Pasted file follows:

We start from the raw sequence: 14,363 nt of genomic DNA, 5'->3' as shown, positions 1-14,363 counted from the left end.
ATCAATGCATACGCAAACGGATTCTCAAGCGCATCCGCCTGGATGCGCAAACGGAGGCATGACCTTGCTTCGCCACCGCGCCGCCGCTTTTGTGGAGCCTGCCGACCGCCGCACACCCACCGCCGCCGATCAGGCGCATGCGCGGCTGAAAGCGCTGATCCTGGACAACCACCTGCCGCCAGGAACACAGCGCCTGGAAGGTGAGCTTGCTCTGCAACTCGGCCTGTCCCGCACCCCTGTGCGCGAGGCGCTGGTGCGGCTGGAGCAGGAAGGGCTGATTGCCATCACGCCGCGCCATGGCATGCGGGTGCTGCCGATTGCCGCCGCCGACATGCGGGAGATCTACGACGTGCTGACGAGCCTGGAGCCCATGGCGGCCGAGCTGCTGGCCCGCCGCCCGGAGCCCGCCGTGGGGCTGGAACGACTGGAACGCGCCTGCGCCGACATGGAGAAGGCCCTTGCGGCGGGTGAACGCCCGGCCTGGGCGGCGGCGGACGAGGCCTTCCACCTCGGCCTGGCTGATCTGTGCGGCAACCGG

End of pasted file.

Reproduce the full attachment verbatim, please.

We start from the raw sequence: 14,363 nt of genomic DNA, 5'->3' as shown, positions 1-14,363 counted from the left end.
ATCAATGCATACGCAAACGGATTCTCAAGCGCATCCGCCTGGATGCGCAAACGGAGGCATGACCTTGCTTCGCCACCGCGCCGCCGCTTTTGTGGAGCCTGCCGACCGCCGCACACCCACCGCCGCCGATCAGGCGCATGCGCGGCTGAAAGCGCTGATCCTGGACAACCACCTGCCGCCAGGAACACAGCGCCTGGAAGGTGAGCTTGCTCTGCAACTCGGCCTGTCCCGCACCCCTGTGCGCGAGGCGCTGGTGCGGCTGGAGCAGGAAGGGCTGATTGCCATCACGCCGCGCCATGGCATGCGGGTGCTGCCGATTGCCGCCGCCGACATGCGGGAGATCTACGACGTGCTGACGAGCCTGGAGCCCATGGCGGCCGAGCTGCTGGCCCGCCGCCCGGAGCCCGCCGTGGGGCTGGAACGACTGGAACGCGCCTGCGCCGACATGGAGAAGGCCCTTGCGGCGGGTGAACGCCCGGCCTGGGCGGCGGCGGACGAGGCCTTCCACCTCGGCCTGGCTGATCTGTGCGGCAACCGG